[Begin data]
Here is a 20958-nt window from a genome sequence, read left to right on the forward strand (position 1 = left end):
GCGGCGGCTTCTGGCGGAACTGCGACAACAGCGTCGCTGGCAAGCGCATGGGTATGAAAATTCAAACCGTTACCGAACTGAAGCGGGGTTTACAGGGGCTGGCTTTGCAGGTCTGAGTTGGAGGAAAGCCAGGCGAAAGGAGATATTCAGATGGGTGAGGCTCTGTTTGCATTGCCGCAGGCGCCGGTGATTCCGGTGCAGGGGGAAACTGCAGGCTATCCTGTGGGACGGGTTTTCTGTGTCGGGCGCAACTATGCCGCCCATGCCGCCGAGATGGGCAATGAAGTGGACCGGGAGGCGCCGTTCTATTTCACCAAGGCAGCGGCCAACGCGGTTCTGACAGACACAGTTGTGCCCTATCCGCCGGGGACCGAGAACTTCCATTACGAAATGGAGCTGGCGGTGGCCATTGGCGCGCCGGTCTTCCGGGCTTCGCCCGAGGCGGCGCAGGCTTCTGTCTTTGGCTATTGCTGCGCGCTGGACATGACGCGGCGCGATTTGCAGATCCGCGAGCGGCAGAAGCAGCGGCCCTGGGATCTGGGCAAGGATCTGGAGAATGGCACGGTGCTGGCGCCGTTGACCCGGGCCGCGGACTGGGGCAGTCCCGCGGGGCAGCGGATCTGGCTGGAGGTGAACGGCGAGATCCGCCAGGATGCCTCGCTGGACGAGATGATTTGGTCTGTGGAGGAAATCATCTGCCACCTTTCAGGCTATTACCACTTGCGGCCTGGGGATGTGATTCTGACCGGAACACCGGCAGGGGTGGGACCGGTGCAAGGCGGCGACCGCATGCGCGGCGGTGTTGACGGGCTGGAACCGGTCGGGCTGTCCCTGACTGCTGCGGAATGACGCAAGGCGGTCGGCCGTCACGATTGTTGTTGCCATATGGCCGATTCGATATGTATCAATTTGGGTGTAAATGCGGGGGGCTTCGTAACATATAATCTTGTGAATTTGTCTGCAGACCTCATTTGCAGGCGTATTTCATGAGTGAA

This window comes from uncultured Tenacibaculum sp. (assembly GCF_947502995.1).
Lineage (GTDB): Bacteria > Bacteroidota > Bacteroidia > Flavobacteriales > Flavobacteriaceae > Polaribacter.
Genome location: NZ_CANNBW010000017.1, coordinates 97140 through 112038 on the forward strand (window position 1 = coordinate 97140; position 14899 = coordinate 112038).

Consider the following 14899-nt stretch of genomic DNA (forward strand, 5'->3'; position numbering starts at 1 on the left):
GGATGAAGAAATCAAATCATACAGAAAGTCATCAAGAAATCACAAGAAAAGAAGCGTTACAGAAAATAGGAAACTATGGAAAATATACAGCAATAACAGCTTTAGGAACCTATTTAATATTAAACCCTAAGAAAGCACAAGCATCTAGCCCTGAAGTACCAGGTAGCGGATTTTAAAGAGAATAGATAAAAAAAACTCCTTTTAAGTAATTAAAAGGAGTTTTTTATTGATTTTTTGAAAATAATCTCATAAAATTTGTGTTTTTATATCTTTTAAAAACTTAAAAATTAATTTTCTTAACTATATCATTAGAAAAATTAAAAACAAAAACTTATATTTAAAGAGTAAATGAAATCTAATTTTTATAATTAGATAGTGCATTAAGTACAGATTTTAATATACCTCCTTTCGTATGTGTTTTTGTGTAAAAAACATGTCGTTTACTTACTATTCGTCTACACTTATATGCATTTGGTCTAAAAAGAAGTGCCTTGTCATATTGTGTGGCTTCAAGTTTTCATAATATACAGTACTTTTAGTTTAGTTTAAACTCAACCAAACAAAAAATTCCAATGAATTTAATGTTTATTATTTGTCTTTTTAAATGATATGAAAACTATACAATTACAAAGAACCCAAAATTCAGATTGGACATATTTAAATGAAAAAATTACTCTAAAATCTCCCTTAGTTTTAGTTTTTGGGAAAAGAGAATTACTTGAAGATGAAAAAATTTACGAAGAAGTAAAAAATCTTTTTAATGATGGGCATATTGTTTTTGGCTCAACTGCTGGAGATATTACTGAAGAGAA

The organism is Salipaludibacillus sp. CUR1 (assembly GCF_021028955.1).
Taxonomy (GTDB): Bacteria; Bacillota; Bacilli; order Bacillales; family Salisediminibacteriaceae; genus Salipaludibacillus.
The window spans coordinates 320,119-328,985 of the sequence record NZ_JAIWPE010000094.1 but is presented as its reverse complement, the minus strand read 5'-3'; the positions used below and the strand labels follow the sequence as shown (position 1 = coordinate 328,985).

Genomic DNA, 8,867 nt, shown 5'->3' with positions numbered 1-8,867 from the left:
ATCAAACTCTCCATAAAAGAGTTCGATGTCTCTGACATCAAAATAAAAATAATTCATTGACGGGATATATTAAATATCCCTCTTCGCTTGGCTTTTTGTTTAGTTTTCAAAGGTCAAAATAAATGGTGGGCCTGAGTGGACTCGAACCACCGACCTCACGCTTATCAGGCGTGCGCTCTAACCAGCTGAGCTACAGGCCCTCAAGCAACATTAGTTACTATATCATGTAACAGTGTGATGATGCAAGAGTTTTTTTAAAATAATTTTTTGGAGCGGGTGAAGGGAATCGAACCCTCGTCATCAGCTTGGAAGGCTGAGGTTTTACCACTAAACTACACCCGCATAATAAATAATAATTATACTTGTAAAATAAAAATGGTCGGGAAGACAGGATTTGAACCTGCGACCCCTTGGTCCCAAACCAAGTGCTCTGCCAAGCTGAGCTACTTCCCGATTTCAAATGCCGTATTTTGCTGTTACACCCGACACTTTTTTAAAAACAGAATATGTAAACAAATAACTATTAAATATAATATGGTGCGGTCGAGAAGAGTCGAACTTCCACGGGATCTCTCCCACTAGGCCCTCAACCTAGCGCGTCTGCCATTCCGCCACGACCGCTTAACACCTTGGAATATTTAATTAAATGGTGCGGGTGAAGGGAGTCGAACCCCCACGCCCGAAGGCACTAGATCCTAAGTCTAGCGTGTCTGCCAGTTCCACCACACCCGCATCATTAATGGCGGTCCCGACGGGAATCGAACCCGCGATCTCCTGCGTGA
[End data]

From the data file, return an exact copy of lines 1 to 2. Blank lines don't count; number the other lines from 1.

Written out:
Here is a 20958-nt window from a genome sequence, read left to right on the forward strand (position 1 = left end):
GCGGCGGCTTCTGGCGGAACTGCGACAACAGCGTCGCTGGCAAGCGCATGGGTATGAAAATTCAAACCGTTACCGAACTGAAGCGGGGTTTACAGGGGCTGGCTTTGCAGGTCTGAGTTGGAGGAAAGCCAGGCGAAAGGAGATATTCAGATGGGTGAGGCTCTGTTTGCATTGCCGCAGGCGCCGGTGATTCCGGTGCAGGGGGAAACTGCAGGCTATCCTGTGGGACGGGTTTTCTGTGTCGGGCGCAACTATGCCGCCCATGCCGCCGAGATGGGCAATGAAGTGGACCGGGAGGCGCCGTTCTATTTCACCAAGGCAGCGGCCAACGCGGTTCTGACAGACACAGTTGTGCCCTATCCGCCGGGGACCGAGAACTTCCATTACGAAATGGAGCTGGCGGTGGCCATTGGCGCGCCGGTCTTCCGGGCTTCGCCCGAGGCGGCGCAGGCTTCTGTCTTTGGCTATTGCTGCGCGCTGGACATGACGCGGCGCGATTTGCAGATCCGCGAGCGGCAGAAGCAGCGGCCCTGGGATCTGGGCAAGGATCTGGAGAATGGCACGGTGCTGGCGCCGTTGACCCGGGCCGCGGACTGGGGCAGTCCCGCGGGGCAGCGGATCTGGCTGGAGGTGAACGGCGAGATCCGCCAGGATGCCTCGCTGGACGAGATGATTTGGTCTGTGGAGGAAATCATCTGCCACCTTTCAGGCTATTACCACTTGCGGCCTGGGGATGTGATTCTGACCGGAACACCGGCAGGGGTGGGACCGGTGCAAGGCGGCGACCGCATGCGCGGCGGTGTTGACGGGCTGGAACCGGTCGGGCTGTCCCTGACTGCTGCGGAATGACGCAAGGCGGTCGGCCGTCACGATTGTTGTTGCCATATGGCCGATTCGATATGTATCAATTTGGGTGTAAATGCGGGGGGCTTCGTAACATATAATCTTGTGAATTTGTCTGCAGACCTCATTTGCAGGCGTATTTCATGAGTGAA